Based on actual goals vs. expected goals since the All-Star break, here are the luckiest Canucks.

  • Bo Horvat (13 GF, 6.99 xGF)
  • Tyler Motte (14 GF, 7.95 xGF)
  • Luke Schenn (16 GF, 10.04 xGF)
  • Quinn Hughes (16 GF, 11.26 xGF)
  • JT Miller (15 GF, 10.11 xGF)

The gap between Horvat’s GF and xGF is especially telling. Only Miller and Motte have been on the ice for more Canucks 5-on-5 goals of late among the forwards, but Horvat’s xGF total is fifth-worst on the team, trailing only Jason Dickinson, Kyle Burroughs, Matthew Highmore and Alex Chiasson.

Simply put, the puck has been going in for him, but Horvat hasn’t been good enough lately.

3. The unluckiest Canucks...

So 17 of 20 regular Canucks skaters have an actual goals total that’s higher than their expected goals total.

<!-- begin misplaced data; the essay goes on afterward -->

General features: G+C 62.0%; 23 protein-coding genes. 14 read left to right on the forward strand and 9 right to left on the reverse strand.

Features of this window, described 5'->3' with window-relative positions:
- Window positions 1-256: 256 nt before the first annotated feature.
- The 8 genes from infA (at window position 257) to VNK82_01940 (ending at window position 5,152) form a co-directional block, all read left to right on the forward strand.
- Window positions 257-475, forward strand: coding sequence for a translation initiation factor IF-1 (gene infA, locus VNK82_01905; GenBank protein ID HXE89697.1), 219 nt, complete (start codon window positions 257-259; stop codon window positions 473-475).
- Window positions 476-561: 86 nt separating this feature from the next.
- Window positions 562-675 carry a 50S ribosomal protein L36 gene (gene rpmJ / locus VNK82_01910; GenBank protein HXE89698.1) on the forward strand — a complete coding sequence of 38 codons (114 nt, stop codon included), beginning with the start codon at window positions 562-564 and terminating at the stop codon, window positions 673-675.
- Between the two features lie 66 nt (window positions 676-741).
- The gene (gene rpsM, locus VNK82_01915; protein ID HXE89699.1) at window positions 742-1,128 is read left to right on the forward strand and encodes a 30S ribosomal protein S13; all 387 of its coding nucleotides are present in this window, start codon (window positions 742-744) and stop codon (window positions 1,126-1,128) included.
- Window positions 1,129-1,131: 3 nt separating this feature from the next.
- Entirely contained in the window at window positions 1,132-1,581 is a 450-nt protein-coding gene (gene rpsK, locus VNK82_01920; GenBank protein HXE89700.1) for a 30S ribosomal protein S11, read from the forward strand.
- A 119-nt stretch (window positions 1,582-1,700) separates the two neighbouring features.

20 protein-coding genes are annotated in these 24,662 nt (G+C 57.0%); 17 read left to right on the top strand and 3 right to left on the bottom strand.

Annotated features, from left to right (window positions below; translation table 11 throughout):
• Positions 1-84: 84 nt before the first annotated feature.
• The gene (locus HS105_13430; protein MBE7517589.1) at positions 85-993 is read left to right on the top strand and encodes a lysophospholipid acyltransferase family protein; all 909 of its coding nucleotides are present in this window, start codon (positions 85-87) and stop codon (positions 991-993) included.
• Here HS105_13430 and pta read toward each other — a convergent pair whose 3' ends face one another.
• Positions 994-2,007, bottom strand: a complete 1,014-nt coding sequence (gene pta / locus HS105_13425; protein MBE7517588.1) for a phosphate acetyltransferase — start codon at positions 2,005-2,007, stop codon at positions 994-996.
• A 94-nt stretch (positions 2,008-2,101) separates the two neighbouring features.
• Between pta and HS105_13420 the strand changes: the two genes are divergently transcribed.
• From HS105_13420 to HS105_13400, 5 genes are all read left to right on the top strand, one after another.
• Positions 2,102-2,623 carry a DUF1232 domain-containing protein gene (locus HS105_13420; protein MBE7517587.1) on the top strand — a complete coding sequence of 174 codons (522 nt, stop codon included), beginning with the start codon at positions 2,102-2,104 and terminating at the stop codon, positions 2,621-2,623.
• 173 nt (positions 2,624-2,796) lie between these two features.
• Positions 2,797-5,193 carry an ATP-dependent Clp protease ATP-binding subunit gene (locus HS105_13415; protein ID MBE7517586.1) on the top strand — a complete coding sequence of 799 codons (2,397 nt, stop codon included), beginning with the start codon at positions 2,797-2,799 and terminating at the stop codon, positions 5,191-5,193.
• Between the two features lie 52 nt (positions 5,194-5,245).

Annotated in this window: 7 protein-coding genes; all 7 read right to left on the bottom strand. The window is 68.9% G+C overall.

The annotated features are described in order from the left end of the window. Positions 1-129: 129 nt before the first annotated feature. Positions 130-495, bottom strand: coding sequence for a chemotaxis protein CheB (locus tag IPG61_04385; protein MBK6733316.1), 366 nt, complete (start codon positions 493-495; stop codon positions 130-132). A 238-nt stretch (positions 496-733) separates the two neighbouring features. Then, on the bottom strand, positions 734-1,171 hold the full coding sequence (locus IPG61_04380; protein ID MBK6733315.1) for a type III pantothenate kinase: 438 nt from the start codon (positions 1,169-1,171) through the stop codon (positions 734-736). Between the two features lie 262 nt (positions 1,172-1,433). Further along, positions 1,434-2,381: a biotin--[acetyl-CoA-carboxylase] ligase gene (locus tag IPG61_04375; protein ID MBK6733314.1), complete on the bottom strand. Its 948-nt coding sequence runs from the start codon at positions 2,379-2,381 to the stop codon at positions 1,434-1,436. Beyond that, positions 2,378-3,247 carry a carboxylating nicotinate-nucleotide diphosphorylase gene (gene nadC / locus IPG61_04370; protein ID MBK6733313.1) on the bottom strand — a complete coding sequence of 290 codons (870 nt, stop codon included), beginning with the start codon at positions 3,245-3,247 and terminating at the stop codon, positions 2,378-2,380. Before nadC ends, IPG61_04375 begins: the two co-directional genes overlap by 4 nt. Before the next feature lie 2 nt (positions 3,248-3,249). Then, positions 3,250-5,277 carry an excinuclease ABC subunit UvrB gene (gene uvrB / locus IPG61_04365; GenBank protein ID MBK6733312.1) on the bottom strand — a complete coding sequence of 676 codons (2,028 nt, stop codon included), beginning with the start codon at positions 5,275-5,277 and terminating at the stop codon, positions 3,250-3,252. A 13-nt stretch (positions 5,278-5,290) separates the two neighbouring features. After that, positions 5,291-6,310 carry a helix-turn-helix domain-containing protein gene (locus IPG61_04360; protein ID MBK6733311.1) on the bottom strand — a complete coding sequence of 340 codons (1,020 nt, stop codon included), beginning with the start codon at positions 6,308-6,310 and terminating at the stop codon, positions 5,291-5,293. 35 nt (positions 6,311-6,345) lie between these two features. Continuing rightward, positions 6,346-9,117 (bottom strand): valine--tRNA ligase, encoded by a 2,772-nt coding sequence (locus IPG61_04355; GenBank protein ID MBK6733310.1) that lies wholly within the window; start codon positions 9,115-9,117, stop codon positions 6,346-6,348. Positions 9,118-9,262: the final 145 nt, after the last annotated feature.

Here are the three that have been “unlucky” in that regard.

  • Elias Pettersson (9 GF, 9.82 xGF)
  • Nils Hoglander (7 GF, 8.34 xGF)
  • Jason Dickinson (0 GF, 1.82 xGF)

Calling Dickinson unlucky isn’t really fair, he just hasn’t been good.

I’ve been saying for a while now that Hoglander’s had some bad puck luck, although his defensive gaffes have masked that. It’s a good sign for the Canucks that although Pettersson has played well lately, he’s probably due for another goal or two to go his way at 5-on-5.

4. The death of OEL/Myers

Last night, Boudreau split up the Tyler Myers/Oliver Ekman-Larsson pairing, citing the fact that they weren’t very good.